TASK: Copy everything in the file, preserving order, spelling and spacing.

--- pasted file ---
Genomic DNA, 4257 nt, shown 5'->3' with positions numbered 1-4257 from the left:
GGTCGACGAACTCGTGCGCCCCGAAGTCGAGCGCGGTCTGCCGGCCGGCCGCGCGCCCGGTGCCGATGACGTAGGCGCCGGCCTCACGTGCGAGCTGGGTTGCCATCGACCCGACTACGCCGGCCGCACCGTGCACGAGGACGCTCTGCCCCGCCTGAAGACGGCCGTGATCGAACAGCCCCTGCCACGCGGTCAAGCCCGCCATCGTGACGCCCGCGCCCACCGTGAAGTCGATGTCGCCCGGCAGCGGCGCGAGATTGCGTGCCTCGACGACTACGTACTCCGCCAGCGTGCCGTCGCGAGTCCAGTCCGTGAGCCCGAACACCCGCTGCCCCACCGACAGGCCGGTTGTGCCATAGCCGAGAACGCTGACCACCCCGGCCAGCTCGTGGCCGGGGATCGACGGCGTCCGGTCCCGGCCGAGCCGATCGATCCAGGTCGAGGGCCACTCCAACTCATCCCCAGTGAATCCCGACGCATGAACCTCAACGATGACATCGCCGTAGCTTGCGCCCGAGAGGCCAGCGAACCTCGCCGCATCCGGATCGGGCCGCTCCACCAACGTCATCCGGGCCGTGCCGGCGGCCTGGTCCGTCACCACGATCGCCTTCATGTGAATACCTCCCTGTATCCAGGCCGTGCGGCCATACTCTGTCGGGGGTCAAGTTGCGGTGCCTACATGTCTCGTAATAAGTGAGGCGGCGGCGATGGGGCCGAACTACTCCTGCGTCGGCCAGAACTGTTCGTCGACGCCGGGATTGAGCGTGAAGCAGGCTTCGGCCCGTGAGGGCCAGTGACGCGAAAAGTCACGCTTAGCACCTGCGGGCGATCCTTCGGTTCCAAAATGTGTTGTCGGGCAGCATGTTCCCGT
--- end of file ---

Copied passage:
Genomic DNA, 4257 nt, shown 5'->3' with positions numbered 1-4257 from the left:
GGTCGACGAACTCGTGCGCCCCGAAGTCGAGCGCGGTCTGCCGGCCGGCCGCGCGCCCGGTGCCGATGACGTAGGCGCCGGCCTCACGTGCGAGCTGGGTTGCCATCGACCCGACTACGCCGGCCGCACCGTGCACGAGGACGCTCTGCCCCGCCTGAAGACGGCCGTGATCGAACAGCCCCTGCCACGCGGTCAAGCCCGCCATCGTGACGCCCGCGCCCACCGTGAAGTCGATGTCGCCCGGCAGCGGCGCGAGATTGCGTGCCTCGACGACTACGTACTCCGCCAGCGTGCCGTCGCGAGTCCAGTCCGTGAGCCCGAACACCCGCTGCCCCACCGACAGGCCGGTTGTGCCATAGCCGAGAACGCTGACCACCCCGGCCAGCTCGTGGCCGGGGATCGACGGCGTCCGGTCCCGGCCGAGCCGATCGATCCAGGTCGAGGGCCACTCCAACTCATCCCCAGTGAATCCCGACGCATGAACCTCAACGATGACATCGCCGTAGCTTGCGCCCGAGAGGCCAGCGAACCTCGCCGCATCCGGATCGGGCCGCTCCACCAACGTCATCCGGGCCGTGCCGGCGGCCTGGTCCGTCACCACGATCGCCTTCATGTGAATACCTCCCTGTATCCAGGCCGTGCGGCCATACTCTGTCGGGGGTCAAGTTGCGGTGCCTACATGTCTCGTAATAAGTGAGGCGGCGGCGATGGGGCCGAACTACTCCTGCGTCGGCCAGAACTGTTCGTCGACGCCGGGATTGAGCGTGAAGCAGGCTTCGGCCCGTGAGGGCCAGTGACGCGAAAAGTCACGCTTAGCACCTGCGGGCGATCCTTCGGTTCCAAAATGTGTTGTCGGGCAGCATGTTCCCGT